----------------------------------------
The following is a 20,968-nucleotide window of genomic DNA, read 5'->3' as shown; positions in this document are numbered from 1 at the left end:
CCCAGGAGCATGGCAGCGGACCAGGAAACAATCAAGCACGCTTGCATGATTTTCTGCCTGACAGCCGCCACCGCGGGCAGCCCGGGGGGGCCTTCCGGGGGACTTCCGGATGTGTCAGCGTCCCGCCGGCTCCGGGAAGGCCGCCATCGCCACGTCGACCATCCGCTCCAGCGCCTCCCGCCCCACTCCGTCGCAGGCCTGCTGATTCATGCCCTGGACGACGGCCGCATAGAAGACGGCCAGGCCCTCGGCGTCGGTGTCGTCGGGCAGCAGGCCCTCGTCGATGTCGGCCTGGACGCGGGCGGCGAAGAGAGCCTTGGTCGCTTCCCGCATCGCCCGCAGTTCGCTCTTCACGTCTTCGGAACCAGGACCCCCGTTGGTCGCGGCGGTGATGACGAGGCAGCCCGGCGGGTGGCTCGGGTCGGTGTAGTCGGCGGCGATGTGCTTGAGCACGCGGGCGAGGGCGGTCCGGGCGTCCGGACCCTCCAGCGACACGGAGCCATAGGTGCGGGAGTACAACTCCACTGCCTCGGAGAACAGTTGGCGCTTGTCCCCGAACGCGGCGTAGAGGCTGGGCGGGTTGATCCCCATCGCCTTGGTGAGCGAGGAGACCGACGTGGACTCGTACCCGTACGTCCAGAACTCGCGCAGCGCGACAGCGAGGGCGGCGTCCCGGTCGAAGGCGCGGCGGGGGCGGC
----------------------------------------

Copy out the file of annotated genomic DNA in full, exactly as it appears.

The following is a 20,968-nucleotide window of genomic DNA, read 5'->3' as shown; positions in this document are numbered from 1 at the left end:
CCCAGGAGCATGGCAGCGGACCAGGAAACAATCAAGCACGCTTGCATGATTTTCTGCCTGACAGCCGCCACCGCGGGCAGCCCGGGGGGGCCTTCCGGGGGACTTCCGGATGTGTCAGCGTCCCGCCGGCTCCGGGAAGGCCGCCATCGCCACGTCGACCATCCGCTCCAGCGCCTCCCGCCCCACTCCGTCGCAGGCCTGCTGATTCATGCCCTGGACGACGGCCGCATAGAAGACGGCCAGGCCCTCGGCGTCGGTGTCGTCGGGCAGCAGGCCCTCGTCGATGTCGGCCTGGACGCGGGCGGCGAAGAGAGCCTTGGTCGCTTCCCGCATCGCCCGCAGTTCGCTCTTCACGTCTTCGGAACCAGGACCCCCGTTGGTCGCGGCGGTGATGACGAGGCAGCCCGGCGGGTGGCTCGGGTCGGTGTAGTCGGCGGCGATGTGCTTGAGCACGCGGGCGAGGGCGGTCCGGGCGTCCGGACCCTCCAGCGACACGGAGCCATAGGTGCGGGAGTACAACTCCACTGCCTCGGAGAACAGTTGGCGCTTGTCCCCGAACGCGGCGTAGAGGCTGGGCGGGTTGATCCCCATCGCCTTGGTGAGCGAGGAGACCGACGTGGACTCGTACCCGTACGTCCAGAACTCGCGCAGCGCGACAGCGAGGGCGGCGTCCCGGTCGAAGGCGCGGCGGGGGCGGC